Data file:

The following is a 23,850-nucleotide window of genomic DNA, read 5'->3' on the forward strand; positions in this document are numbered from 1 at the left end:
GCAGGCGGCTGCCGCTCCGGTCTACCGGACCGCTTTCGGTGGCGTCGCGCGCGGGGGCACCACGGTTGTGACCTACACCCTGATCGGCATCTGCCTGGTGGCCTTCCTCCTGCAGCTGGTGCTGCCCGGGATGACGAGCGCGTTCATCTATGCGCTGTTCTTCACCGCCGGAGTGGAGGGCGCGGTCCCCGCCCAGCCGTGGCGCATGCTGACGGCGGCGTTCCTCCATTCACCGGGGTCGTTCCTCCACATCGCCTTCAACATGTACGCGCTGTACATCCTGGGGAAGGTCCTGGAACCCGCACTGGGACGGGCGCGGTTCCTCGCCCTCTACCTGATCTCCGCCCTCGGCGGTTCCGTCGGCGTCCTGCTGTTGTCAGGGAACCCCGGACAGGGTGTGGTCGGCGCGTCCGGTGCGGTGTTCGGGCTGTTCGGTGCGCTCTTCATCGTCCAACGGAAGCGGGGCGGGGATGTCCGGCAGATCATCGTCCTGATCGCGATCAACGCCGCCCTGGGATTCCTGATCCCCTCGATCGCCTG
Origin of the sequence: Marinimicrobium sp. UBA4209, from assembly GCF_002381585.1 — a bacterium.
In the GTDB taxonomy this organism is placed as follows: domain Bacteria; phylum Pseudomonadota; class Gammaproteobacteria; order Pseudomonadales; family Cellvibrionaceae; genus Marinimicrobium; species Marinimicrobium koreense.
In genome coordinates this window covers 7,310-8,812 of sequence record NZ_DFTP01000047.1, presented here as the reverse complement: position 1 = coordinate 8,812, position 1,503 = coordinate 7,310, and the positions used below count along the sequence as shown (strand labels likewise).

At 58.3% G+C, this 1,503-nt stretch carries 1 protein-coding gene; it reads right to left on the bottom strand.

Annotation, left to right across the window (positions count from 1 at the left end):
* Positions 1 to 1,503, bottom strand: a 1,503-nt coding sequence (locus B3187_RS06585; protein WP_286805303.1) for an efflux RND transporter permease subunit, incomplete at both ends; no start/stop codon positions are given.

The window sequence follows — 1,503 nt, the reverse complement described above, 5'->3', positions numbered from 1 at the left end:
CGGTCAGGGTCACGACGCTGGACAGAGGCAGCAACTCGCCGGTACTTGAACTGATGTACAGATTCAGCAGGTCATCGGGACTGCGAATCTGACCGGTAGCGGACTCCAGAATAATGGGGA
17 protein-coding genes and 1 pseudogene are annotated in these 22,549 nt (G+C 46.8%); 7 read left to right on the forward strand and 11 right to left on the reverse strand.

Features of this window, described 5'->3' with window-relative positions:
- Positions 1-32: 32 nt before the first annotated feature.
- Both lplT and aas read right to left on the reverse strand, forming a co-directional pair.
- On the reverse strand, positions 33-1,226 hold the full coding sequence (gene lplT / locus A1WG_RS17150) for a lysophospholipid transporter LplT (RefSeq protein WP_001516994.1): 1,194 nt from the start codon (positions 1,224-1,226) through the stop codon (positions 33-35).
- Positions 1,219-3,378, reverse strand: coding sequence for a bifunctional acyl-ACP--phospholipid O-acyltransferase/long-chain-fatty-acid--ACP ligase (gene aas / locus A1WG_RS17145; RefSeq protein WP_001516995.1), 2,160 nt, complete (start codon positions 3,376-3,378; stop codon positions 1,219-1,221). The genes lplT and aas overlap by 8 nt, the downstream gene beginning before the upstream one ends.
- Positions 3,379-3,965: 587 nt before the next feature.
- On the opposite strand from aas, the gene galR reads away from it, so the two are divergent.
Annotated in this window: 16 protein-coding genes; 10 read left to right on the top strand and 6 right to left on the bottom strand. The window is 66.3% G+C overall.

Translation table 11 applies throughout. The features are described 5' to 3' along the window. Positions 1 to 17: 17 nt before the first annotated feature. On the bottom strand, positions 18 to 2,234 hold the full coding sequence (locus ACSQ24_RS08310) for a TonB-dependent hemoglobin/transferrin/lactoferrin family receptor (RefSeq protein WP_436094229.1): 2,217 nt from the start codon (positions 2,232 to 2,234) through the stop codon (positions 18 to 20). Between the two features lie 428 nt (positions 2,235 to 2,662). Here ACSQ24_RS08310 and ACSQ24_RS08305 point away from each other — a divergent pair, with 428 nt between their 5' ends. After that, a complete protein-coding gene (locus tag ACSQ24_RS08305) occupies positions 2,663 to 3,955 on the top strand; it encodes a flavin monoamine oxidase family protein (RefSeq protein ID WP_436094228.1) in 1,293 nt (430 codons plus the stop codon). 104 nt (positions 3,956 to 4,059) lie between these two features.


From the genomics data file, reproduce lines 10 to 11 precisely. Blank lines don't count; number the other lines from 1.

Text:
CGGTCAGGGTCACGACGCTGGACAGAGGCAGCAACTCGCCGGTACTTGAACTGATGTACAGATTCAGCAGGTCATCGGGACTGCGAATCTGACCGGTAGCGGACTCCAGAATAATGGGGA
17 protein-coding genes and 1 pseudogene are annotated in these 22,549 nt (G+C 46.8%); 7 read left to right on the forward strand and 11 right to left on the reverse strand.